The warmer conditions endure two months longer than in the early 1980s, posing threats to the food chain and raising risks from more powerful hurricanes.
by Colin Woodard, Staff Writer
Portland Press Herald news story
New scientific research has revealed that summer temperatures in the Gulf of Maine, the second fastest warming part of the world’s oceans, are persisting two months longer than they were as recently as the early 1980s.
The findings, by a Maine-led team of scientists, have ramifications for marine life, fishermen and the strength of hurricanes, which appear in late summer and are fueled by warm water.
“What we found was quite astonishing in that almost all the warming is in the late summer and the winter is not contributing very much at all,” says the project’s lead scientist, University of Maine oceanographer Andrew Thomas. “You can think of impacts all across the food chain, from animals that have actual temperature tolerances to the distribution of species, their prey, and even their predators, not to mention the bacteria and viruses, which we have no idea how they will react.”
The researchers used daily satellite readings collected between 1982 and 2014 to map changes in sea surface temperatures along the Eastern Seaboard from North Carolina to Nova Scotia, breaking out the data by month to reveal seasonal differences in warming rates. They weren’t surprised to find the strongest warming in the Gulf of Maine and adjacent Scotia Shelf – team members had worked with Andrew Pershing of the Gulf of Maine Research Institute in Portland to demonstrate this in a 2015 study – but the profound seasonal differences were unexpected.
The satellite data show warming trends across the Gulf of Maine for every month and very sharp increases during July, August and September, especially off the Maine coast. While the Gulf of Maine warmed by an average of 0.72 degrees Fahrenheit per decade during the 33-year period, the warming rate was twice that in the months of July through September, or 1.44 degrees F per decade.
The only reprieve in the warming trend has been in a small section in the central gulf during the months of February and March, the only time of the year when sea surface temperatures there haven’t increased in recent decades.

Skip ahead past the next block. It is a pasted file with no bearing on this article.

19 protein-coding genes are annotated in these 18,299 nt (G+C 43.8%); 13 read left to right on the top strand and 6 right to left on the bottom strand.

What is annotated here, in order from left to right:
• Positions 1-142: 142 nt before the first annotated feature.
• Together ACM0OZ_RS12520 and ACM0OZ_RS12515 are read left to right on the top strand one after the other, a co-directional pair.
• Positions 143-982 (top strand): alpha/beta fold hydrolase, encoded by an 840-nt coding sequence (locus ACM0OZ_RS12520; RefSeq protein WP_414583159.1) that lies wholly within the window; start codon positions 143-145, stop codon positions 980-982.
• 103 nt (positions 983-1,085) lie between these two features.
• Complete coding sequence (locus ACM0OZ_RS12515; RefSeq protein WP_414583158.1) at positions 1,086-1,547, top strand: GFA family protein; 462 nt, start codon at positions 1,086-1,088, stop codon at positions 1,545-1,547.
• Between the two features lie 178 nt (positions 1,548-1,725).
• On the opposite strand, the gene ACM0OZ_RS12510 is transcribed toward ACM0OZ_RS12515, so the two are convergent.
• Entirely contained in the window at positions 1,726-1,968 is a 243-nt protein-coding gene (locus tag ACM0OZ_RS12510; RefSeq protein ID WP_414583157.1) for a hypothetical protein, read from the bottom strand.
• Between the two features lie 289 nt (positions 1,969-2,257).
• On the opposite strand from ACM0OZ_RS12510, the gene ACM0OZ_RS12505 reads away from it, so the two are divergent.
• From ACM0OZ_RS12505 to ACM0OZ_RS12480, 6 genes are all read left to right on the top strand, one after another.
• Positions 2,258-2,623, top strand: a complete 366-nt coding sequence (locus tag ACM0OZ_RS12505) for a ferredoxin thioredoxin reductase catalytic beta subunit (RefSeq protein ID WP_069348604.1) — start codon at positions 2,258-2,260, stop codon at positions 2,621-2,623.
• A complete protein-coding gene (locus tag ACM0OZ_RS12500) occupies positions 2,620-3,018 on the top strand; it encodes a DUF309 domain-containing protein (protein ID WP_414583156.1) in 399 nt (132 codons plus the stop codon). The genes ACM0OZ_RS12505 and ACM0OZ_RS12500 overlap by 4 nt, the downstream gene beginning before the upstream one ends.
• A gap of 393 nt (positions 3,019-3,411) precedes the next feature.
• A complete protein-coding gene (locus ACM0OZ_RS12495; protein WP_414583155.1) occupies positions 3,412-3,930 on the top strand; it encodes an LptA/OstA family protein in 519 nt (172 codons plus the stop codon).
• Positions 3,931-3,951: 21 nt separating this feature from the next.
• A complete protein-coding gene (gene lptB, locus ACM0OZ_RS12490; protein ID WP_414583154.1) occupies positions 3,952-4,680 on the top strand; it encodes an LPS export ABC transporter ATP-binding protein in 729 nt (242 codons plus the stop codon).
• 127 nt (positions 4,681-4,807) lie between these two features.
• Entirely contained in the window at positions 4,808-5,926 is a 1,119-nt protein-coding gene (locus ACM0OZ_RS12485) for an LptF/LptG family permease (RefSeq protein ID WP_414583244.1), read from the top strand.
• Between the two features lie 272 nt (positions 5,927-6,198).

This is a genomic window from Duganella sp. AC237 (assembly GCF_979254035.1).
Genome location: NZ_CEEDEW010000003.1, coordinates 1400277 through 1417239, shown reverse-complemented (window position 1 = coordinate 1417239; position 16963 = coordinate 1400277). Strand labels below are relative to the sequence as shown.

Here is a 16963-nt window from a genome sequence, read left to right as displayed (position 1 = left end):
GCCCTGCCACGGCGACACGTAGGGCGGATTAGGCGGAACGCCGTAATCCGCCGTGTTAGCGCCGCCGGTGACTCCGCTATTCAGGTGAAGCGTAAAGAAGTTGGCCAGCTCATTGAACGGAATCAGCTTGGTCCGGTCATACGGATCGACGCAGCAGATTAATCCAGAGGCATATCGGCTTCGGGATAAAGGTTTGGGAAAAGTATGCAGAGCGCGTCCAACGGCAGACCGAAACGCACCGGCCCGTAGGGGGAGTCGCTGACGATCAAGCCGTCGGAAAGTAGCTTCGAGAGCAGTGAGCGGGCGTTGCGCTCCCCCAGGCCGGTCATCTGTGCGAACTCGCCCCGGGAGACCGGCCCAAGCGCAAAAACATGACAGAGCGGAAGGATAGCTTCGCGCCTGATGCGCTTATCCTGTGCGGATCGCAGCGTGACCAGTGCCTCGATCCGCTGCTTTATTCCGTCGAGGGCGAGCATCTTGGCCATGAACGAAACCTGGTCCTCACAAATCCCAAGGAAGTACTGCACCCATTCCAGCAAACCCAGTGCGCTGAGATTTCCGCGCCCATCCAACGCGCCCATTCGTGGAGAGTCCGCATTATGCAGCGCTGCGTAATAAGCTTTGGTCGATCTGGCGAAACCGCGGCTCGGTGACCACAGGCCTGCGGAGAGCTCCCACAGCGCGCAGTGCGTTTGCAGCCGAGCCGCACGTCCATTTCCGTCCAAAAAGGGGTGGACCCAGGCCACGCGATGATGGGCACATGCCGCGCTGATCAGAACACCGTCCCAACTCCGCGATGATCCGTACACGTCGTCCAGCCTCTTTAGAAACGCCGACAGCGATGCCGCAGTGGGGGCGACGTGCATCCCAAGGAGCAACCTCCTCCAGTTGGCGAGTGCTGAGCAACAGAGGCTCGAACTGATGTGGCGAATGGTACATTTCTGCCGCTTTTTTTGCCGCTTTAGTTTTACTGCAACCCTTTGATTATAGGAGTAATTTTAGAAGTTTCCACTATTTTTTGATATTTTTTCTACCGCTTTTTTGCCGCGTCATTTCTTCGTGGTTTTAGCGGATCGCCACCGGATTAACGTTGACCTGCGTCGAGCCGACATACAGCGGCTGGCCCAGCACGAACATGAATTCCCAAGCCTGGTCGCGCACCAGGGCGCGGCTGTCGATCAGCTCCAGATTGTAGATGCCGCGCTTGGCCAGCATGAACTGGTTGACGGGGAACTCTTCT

LESS OF A STORM STOPPER
In addition, the scientists found summer conditions in the gulf were starting earlier and ending later, increasing the length of the season by an average of two days per year, or more than two months over the 33-year study period.
This means the Gulf of Maine isn’t as effective a “speed bump” for Maine-bound hurricanes, which weaken as they cross cold water.
“It’s warm water that feeds a hurricane, so hurricanes crossing our shelf are not going to lose as much energy as they have in past decades, because our shelf water is warmer in the fall than it used to be,” says Thomas, who collaborated with researchers from Gulf of Maine Research Institute, the Bigelow Laboratory for Ocean Sciences, the National Oceanic and Atmospheric Administration and the State University of New York at Stony Brook, many of whom also collaborated on Pershing’s earlier research.
It also means the Gulf of Maine will become more stratified or layered, making it harder for tides and currents to mix the ever-warmer, less dense surface waters with colder, nutrient-rich waters underneath. This will make it harder for marine algae – the meadows of the sea on which most other marine life ultimately depends – to grow, Thomas says, as they need both sunlight (found near the surface) and nutrients (which, without mixing, tend to fall to the dark depths).
SHAKING UP SEA LIFE
Other ecological effects are already being documented.
Last year, several of the same researchers used federal fish survey data to examine how various commercial fish species on the Atlantic seaboard had responded to the longer summer temperatures in recent decades. They found winners and losers, with weaker cod, sculpin, skate and rock crab populations at the end of summer and stronger lobster, redfish, dogfish, herring and summer flounder ones.
“Warmer temperatures can mean a longer growing season, and a longer summer season can mean more time in favorable or unfavorable temperatures, depending on what species you are looking at,” says that project’s lead researcher, Elizabeth Henderson, a doctoral student in fisheries oceanography at Stony Brook. “Going forward, we may see fewer cod and increases in the biomass of other fish that prefer the warmer waters.”
The latest study on sea surface temperature trends appears in the new issue of the scientific journal Elementa.
In May, a team of federal fisheries scientists released results of a study predicting that current warming trends in the gulf would by century’s end eliminate all thermally appropriate habitat for many of the groundfish species that were the mainstay of the New England fishing industry, including pollock, haddock, hake, flounder and redfish.
Since 2004, the Gulf of Maine – which extends from Massachusetts to the head of the Bay of Fundy and includes all of coastal Maine – has warmed faster than anyplace else on the planet, except for an area northeast of Japan, raising concerns about the long-term stability of its traditional fisheries and ecosystem.